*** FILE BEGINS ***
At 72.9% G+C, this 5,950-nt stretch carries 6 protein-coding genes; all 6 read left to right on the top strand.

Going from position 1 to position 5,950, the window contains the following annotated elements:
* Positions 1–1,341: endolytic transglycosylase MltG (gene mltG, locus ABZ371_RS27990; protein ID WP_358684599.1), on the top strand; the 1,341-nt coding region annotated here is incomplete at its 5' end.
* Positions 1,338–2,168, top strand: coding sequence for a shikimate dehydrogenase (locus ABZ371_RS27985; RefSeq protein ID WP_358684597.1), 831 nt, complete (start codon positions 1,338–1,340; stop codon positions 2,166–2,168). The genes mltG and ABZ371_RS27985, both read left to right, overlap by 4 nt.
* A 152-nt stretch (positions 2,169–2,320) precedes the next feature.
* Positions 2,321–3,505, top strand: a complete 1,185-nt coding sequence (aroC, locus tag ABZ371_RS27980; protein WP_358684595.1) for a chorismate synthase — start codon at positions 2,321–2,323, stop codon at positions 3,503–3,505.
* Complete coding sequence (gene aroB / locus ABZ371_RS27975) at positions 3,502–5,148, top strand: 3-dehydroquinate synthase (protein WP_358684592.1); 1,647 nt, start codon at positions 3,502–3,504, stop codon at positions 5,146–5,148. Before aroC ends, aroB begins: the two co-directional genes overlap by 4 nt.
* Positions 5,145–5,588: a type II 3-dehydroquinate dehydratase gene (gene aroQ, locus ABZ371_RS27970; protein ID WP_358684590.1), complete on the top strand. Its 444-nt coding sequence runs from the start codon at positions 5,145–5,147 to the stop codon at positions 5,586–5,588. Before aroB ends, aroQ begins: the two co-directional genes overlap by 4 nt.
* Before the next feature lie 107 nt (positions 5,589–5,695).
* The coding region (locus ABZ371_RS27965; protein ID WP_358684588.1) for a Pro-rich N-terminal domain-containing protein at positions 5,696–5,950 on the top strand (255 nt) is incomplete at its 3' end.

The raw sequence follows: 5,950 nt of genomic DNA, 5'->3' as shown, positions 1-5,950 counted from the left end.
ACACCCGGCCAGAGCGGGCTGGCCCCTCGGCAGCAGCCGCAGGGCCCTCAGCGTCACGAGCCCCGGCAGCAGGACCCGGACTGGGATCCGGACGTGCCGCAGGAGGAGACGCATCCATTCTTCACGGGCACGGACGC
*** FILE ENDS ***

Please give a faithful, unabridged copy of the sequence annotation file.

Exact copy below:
At 72.9% G+C, this 5,950-nt stretch carries 6 protein-coding genes; all 6 read left to right on the top strand.

Going from position 1 to position 5,950, the window contains the following annotated elements:
* Positions 1–1,341: endolytic transglycosylase MltG (gene mltG, locus ABZ371_RS27990; protein ID WP_358684599.1), on the top strand; the 1,341-nt coding region annotated here is incomplete at its 5' end.
* Positions 1,338–2,168, top strand: coding sequence for a shikimate dehydrogenase (locus ABZ371_RS27985; RefSeq protein ID WP_358684597.1), 831 nt, complete (start codon positions 1,338–1,340; stop codon positions 2,166–2,168). The genes mltG and ABZ371_RS27985, both read left to right, overlap by 4 nt.
* A 152-nt stretch (positions 2,169–2,320) precedes the next feature.
* Positions 2,321–3,505, top strand: a complete 1,185-nt coding sequence (aroC, locus tag ABZ371_RS27980; protein WP_358684595.1) for a chorismate synthase — start codon at positions 2,321–2,323, stop codon at positions 3,503–3,505.
* Complete coding sequence (gene aroB / locus ABZ371_RS27975) at positions 3,502–5,148, top strand: 3-dehydroquinate synthase (protein WP_358684592.1); 1,647 nt, start codon at positions 3,502–3,504, stop codon at positions 5,146–5,148. Before aroC ends, aroB begins: the two co-directional genes overlap by 4 nt.
* Positions 5,145–5,588: a type II 3-dehydroquinate dehydratase gene (gene aroQ, locus ABZ371_RS27970; protein ID WP_358684590.1), complete on the top strand. Its 444-nt coding sequence runs from the start codon at positions 5,145–5,147 to the stop codon at positions 5,586–5,588. Before aroB ends, aroQ begins: the two co-directional genes overlap by 4 nt.
* Before the next feature lie 107 nt (positions 5,589–5,695).
* The coding region (locus ABZ371_RS27965; protein ID WP_358684588.1) for a Pro-rich N-terminal domain-containing protein at positions 5,696–5,950 on the top strand (255 nt) is incomplete at its 3' end.

The raw sequence follows: 5,950 nt of genomic DNA, 5'->3' as shown, positions 1-5,950 counted from the left end.
ACACCCGGCCAGAGCGGGCTGGCCCCTCGGCAGCAGCCGCAGGGCCCTCAGCGTCACGAGCCCCGGCAGCAGGACCCGGACTGGGATCCGGACGTGCCGCAGGAGGAGACGCATCCATTCTTCACGGGCACGGACGC